While all yoga classes share a meditative quality, certain styles are better suited to stress reduction than others. The Olympic Club’s level 1-2 Iyengar classes (Mondays at 1:15pm & 5:15pm, Thursdays at 1:15pm) are the best approximation of traditional restorative classes. In the Iyengar tradition, a strong focus on alignment and the thoughtful use of props (blankets, bolsters, blocks, straps) enable students to safely hold poses for longer periods of time. This slower pacing facilitates gradual stretching, sustained attention to the breath within a given pose, and moments of stillness for deepening the mind-body connection. Any yoga comes with a wide range of benefits, however, so stress-sufferers need not shy away from the Club’s heated, faster-paced flow classes. These tend to focus on building strength, endurance, balance, and flexibility. This is perhaps more of an orientation toward physical fitness, but flowing classes can be a great compliment to restorative ones – particularly if you have been attending a gentler class regularly and want to diversify your yoga “toolkit.”


Your local yoga studio may offer classes designed specifically with stress reduction principles in mind. Browse schedules for “Viniyoga” and “Yin Yoga” classes as well as any others described as “restorative,” “therapeutic,” or “gentle.” Otherwise, favor lower level classes, which are likely to be slower-paced and less physically rigorous. Ultimately, the quality of your attention during class is the strongest determinant of the way that day’s practice will affect you. Even in a hot, sweaty, challenging series requiring serious exertion, you can dial back the physical intensity and dial up the introspection! Resist the temptation to go into your deepest stretch immediately, keep your breath smooth and your exhales long, and experiment with your ability to quiet the mind’s chatter through visualizations or silent mantra repetition.


If you are interested in learning more about yoga for stress reduction, I recommend the following texts: Judith Lasater’s Relax and Renew (Rodmell Press, 1995) and Robert Sapolsky’s Why Zebras Don’t Get Ulcers: The Acclaimed Guide to Stress, Stress-Related Diseases, and Coping (Owl Books, 1994). Additionally, feel free to contact me with any yoga-related questions at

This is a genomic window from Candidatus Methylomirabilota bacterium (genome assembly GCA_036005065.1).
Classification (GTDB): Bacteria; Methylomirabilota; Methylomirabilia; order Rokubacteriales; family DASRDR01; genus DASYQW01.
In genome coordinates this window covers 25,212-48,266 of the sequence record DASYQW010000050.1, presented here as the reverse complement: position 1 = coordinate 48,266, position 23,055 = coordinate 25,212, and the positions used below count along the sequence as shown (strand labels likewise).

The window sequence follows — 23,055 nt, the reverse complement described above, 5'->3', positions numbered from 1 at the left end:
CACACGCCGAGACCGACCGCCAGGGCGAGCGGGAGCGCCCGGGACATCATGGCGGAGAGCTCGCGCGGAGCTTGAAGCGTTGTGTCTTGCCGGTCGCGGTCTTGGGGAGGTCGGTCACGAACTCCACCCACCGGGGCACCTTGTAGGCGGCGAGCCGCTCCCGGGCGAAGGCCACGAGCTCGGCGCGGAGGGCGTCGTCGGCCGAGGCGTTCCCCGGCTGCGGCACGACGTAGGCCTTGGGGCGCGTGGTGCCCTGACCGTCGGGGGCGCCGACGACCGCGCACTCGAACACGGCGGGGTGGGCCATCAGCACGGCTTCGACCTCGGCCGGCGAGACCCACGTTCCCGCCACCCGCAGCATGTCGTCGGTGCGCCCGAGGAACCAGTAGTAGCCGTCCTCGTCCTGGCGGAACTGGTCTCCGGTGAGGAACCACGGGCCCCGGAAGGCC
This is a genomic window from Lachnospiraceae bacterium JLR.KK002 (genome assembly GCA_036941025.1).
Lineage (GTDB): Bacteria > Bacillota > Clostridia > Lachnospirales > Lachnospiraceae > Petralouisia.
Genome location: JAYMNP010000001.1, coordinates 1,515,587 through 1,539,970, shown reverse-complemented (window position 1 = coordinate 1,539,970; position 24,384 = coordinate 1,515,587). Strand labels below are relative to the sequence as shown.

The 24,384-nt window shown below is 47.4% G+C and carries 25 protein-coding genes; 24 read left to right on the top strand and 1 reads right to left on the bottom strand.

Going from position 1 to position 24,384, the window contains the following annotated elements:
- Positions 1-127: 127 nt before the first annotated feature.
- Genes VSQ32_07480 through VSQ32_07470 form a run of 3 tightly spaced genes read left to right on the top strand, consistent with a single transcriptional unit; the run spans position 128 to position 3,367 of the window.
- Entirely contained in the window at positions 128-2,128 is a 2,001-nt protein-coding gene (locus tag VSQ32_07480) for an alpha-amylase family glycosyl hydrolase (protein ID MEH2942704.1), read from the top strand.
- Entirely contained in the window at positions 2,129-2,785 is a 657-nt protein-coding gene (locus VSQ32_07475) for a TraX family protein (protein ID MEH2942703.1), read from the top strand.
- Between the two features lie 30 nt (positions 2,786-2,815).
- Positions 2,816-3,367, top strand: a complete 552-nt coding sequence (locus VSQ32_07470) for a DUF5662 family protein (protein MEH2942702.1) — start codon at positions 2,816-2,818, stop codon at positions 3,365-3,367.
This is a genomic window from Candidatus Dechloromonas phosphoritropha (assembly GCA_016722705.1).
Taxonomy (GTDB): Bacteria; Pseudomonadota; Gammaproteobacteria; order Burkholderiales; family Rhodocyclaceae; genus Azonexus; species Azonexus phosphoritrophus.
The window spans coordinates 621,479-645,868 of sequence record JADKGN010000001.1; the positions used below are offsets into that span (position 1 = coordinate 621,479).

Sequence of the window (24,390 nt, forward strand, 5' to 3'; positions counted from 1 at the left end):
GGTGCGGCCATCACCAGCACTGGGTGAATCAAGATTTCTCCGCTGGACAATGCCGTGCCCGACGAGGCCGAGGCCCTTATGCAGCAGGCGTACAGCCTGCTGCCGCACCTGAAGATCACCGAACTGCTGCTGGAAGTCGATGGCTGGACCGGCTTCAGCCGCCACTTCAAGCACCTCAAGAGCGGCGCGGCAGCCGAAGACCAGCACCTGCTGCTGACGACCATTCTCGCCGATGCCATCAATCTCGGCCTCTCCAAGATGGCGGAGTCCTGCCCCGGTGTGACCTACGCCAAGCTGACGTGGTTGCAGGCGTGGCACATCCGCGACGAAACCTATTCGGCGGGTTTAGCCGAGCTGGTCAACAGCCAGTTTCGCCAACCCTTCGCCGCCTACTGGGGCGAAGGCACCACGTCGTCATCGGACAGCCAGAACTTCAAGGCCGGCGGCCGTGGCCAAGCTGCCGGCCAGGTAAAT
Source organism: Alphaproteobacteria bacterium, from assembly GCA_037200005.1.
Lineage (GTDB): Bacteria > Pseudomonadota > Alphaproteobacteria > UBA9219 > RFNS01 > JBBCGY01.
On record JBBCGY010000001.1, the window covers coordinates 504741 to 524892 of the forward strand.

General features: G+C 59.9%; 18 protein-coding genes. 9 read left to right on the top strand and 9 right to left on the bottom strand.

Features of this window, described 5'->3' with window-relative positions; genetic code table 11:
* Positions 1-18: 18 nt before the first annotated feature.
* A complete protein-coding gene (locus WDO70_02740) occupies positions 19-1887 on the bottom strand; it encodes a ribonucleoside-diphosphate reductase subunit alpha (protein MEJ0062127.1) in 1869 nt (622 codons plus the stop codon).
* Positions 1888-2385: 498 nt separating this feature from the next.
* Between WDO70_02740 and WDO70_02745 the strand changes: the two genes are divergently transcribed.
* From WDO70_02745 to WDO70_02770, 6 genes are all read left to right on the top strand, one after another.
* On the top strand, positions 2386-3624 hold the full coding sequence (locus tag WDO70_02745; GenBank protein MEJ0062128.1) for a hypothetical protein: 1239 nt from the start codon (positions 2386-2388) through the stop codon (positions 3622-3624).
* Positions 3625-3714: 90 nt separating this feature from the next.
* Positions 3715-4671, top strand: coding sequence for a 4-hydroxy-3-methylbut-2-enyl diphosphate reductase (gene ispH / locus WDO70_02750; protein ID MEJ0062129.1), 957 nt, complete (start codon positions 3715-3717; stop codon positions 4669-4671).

Jen Cronan Corley, RYT-200 hour (500 pending), is an Oakland-based YogaAlliance certified yoga instructor teaching classes, workshops, and private clients throughout the Bay Area. Jen has studied under a variety of yogic traditions over the last 12 years and is trained as a teacher of the YogaWorks method, which blends the principles of Iyengar, Ashtanga, and Viniyoga. Her approach emphasizes injury prevention through proper alignment and sequencing, the linking of breath and movement, and respect for both the power and limitations of human bodies. She is passionate about working with special populations including students suffering from chronic stress, anxiety, or depression; expectant and new mothers; kids; and those interested in learning how to incorporate both yoga and nutritional education into their wellness regimens.


[1] Walford, Lisa. “Restorative Yoga: The Relaxation Response.” Los Angeles: YogaWorks, 2012.

[2] Benson-Henry Institute for Mind Body Medicine at Massachusetts General Hospital. “The Relaxation Response.”; accessed on 3/15/12.

[3] Benson, Herbert. The Relaxation Response. New York: Harper Torch, 1975.